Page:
Published: August 8, 2007
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DENVER
Family of dead inmate will keep waiting on $1.1M
Family members of Kenneth Trentadue, who died in controversial circumstances at a federal holding cell in Oklahoma City, must wait longer to see if they receive $1.1 million in damages from federal authorities.

The 10th U.S. Circuit Court of Appeals in Denver on Tuesday sent the case back, for the second time, for more work by U.S. District Judge Tim Leonard in Oklahoma City. Five family members of Trentadue sued the Federal Bureau of Prisons, which operates the inmate transfer center, and the FBI, which investigated the death.

Leonard in 2001 concluded federal authorities intentionally inflicted severe emotion distress on the family members with "the reckless way” in which federal authorities treated them in the weeks and months after Trentadue's death. The judge awarded the damages. The federal government appealed.

In 2004, the Denver-based appeals court agreed with Leonard the conduct of federal authorities was "outrageous.” The appellate judges set aside the damages and told Leonard to reopen the case to make "explicit findings as to the severity” of the emotional distress suffered by the family members who sued.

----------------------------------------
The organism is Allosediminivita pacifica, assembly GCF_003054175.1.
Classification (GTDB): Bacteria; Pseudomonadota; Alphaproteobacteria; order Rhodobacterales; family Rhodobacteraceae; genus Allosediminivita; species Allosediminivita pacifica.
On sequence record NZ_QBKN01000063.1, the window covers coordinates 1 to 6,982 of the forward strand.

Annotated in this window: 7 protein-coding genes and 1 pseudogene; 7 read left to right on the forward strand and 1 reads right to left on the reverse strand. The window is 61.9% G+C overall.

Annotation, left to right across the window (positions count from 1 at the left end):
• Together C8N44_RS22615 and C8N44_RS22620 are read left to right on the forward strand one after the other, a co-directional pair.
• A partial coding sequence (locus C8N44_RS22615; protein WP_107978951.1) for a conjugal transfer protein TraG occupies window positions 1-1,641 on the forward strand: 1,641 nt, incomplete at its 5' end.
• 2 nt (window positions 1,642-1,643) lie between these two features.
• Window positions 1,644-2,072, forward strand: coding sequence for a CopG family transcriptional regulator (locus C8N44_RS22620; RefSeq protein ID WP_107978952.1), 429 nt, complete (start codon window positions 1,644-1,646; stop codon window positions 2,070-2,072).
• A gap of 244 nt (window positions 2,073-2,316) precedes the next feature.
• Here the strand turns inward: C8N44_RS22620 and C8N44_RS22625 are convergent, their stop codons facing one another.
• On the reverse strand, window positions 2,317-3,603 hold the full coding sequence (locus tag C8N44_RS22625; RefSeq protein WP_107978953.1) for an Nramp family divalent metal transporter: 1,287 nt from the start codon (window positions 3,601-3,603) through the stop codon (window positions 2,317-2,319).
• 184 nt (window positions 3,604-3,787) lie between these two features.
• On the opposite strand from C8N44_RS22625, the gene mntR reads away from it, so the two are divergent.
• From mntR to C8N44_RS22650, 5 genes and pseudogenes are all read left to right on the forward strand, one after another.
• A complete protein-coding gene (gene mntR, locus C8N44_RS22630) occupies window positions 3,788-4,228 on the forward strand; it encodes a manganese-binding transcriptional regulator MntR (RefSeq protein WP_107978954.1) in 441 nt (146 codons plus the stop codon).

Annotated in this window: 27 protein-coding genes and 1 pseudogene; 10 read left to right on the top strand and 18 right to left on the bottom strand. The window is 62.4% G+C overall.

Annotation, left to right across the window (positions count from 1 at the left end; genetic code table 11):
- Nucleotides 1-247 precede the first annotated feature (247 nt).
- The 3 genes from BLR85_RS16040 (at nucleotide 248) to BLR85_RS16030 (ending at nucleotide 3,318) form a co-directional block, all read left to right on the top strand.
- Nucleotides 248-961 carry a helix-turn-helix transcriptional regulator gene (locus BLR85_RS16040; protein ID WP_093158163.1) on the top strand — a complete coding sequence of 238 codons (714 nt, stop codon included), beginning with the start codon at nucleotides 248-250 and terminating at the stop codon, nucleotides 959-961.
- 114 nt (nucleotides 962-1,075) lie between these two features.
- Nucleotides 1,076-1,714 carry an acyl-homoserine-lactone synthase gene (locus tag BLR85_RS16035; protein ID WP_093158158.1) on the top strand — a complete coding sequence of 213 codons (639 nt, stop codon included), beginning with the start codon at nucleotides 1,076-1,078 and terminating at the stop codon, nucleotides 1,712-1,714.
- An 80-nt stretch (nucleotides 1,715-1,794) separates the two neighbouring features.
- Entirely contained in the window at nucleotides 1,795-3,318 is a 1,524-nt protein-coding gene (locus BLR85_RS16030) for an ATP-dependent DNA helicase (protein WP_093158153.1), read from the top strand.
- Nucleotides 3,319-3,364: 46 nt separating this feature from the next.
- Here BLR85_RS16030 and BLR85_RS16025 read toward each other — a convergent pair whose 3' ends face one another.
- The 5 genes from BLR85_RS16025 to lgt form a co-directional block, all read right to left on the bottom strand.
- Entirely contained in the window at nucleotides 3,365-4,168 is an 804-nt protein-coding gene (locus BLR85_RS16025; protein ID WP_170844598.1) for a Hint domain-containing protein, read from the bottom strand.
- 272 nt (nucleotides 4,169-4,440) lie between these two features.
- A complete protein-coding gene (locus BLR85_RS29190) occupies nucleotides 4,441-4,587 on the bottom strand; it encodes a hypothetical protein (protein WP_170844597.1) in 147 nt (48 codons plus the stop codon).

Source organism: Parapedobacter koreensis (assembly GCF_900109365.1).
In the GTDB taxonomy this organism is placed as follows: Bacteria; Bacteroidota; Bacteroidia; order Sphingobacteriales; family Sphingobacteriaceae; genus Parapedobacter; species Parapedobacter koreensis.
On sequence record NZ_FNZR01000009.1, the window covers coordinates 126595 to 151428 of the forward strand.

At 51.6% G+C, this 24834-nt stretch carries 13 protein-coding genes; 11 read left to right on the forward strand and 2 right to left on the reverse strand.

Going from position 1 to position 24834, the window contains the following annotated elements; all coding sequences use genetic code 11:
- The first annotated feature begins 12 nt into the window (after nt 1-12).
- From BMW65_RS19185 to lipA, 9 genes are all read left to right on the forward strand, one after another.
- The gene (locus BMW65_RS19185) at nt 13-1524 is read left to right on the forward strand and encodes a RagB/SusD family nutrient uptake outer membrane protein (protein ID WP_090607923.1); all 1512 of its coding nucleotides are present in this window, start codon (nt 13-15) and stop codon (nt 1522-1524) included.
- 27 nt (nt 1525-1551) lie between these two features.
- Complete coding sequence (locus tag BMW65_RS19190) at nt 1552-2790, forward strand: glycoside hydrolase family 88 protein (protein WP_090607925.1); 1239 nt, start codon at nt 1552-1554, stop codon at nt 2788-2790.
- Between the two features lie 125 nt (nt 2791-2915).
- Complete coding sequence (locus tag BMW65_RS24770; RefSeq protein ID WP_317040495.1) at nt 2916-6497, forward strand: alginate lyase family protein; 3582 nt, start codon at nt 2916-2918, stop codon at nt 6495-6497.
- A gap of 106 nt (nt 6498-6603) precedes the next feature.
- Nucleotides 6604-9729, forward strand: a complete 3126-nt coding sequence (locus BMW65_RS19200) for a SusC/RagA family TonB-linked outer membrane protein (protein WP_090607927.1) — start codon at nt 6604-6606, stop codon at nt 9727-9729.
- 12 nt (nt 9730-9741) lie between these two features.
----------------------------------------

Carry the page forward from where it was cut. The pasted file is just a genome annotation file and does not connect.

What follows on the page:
In 2005, Leonard concluded their emotional distress "was so severe that no reasonable persons could be expected to endure it” and reinstated his award of $1.1 million.

The federal authorities appealed again, saying Leonard did not make explicit findings on each of the five family members.

In Tuesday's 10-page decision, the appellate judges faulted Leonard for not following the appeals court's 2005 instructions.

Case background: Trentadue, 44, was found hanging from a braided bed sheet in 1995 at the federal inmate transfer center. His body had massive, bloody injuries. Federal authorities called Trentadue's death a suicide. Family members contend he was beaten to death. That dispute is not specifically part of the family members' lawsuit.

Special Correspondent Robert Boczkiewicz

BRISTOW
McVeigh attorney to defend Kelsey's mom
Well-known attorney Stephen Jones said Tuesday he has been hired to represent the mother of Kelsey Smith-Briggs.

Jones met with Raye Dawn Smith for an hour Monday in jail in Sapulpa. He said he was hired by her family last week.

Jurors on July 18 found Smith guilty of enabling child abuse. They voted on a punishment of 27 years in prison. Formal sentencing is set for Aug. 23 in Bristow.

Jones said he may request a new trial and will handle Smith's appeal, if necessary. He may seek a delay of the sentencing.

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Dakota Cross on Aug. 1 feeds one of the 44 horses seized from Dr. Ann Campbell and taken to a horse rescue site in Jones. By CHRIS LANDSBERGER, THE OKLAHOMAN

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